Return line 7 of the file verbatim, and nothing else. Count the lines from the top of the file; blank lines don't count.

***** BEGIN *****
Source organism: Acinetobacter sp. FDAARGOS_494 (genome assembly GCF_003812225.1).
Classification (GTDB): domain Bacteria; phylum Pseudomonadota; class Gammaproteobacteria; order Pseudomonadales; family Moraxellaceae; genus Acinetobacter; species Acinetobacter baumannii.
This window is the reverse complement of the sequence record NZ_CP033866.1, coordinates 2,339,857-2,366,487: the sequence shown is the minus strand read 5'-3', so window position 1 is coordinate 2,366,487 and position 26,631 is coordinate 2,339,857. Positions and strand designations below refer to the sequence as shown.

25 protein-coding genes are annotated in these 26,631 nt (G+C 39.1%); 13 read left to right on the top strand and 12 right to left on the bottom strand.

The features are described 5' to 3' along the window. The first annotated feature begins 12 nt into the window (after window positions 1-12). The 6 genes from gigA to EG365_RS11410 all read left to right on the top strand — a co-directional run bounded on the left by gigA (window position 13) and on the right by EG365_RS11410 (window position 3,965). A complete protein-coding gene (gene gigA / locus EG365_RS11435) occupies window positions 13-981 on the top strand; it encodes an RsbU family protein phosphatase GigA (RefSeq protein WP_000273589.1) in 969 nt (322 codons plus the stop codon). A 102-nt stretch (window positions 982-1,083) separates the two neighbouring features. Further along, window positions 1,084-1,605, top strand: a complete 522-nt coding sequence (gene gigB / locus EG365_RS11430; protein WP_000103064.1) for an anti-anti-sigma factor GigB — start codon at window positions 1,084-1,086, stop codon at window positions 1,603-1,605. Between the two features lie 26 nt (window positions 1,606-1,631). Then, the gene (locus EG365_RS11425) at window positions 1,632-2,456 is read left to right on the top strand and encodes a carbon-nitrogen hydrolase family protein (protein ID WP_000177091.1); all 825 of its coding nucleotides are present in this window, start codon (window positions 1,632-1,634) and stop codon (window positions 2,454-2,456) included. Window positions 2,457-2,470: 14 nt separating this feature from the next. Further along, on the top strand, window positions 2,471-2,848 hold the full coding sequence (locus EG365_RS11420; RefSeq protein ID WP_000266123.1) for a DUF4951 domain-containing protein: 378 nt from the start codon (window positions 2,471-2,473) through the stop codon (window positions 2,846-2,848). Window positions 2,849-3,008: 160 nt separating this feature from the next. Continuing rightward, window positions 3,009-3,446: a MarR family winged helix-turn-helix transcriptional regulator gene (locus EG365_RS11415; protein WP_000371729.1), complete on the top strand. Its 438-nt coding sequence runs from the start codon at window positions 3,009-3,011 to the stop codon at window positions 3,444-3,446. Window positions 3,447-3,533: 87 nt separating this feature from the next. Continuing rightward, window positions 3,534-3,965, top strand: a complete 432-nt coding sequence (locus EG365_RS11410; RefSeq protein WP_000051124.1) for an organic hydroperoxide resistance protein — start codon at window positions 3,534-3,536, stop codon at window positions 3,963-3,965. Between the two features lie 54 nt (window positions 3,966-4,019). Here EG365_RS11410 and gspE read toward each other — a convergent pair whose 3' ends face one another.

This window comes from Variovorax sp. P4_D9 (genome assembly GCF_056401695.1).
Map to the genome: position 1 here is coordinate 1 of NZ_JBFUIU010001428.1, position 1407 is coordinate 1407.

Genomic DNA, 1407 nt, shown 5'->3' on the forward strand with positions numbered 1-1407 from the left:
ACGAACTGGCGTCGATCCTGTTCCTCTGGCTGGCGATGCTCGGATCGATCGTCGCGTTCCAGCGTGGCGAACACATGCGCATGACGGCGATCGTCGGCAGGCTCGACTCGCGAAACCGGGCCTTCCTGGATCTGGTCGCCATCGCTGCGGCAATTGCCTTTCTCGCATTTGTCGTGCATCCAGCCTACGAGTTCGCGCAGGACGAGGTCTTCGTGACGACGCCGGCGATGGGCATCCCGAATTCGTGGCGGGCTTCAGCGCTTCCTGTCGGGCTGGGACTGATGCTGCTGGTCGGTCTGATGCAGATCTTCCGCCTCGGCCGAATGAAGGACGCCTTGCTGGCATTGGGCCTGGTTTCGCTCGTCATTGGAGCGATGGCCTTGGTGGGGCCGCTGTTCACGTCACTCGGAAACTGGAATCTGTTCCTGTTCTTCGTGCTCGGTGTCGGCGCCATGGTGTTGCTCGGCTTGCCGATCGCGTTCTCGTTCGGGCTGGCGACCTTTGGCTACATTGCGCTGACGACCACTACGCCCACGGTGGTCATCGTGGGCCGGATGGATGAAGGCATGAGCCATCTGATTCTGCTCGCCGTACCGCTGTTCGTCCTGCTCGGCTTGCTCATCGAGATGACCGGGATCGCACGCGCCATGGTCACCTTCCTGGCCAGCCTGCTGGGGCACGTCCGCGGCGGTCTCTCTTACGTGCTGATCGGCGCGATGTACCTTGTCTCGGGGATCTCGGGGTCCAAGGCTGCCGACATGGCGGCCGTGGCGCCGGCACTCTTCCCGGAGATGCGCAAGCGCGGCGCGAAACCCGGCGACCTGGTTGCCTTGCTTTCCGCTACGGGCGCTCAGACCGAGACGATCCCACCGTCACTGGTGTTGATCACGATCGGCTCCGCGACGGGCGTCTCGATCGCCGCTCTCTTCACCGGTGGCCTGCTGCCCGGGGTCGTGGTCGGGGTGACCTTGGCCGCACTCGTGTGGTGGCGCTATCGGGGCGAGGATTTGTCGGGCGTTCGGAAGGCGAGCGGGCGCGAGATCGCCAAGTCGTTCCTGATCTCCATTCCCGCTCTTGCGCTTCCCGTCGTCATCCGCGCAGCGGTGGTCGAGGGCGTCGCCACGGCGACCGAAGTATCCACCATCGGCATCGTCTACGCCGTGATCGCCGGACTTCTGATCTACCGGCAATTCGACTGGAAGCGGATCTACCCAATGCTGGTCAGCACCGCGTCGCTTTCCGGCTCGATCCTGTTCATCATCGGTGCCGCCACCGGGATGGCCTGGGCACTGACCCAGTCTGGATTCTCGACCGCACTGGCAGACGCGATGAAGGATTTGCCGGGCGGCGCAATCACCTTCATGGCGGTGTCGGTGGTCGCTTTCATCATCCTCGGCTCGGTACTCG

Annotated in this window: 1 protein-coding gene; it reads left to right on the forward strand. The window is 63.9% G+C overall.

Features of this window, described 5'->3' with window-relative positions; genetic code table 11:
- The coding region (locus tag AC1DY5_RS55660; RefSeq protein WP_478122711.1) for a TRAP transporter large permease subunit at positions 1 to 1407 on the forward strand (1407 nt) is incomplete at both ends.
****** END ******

Map to the genome: position 1 here is coordinate 1 of NZ_JBFUIU010001428.1, position 1407 is coordinate 1407.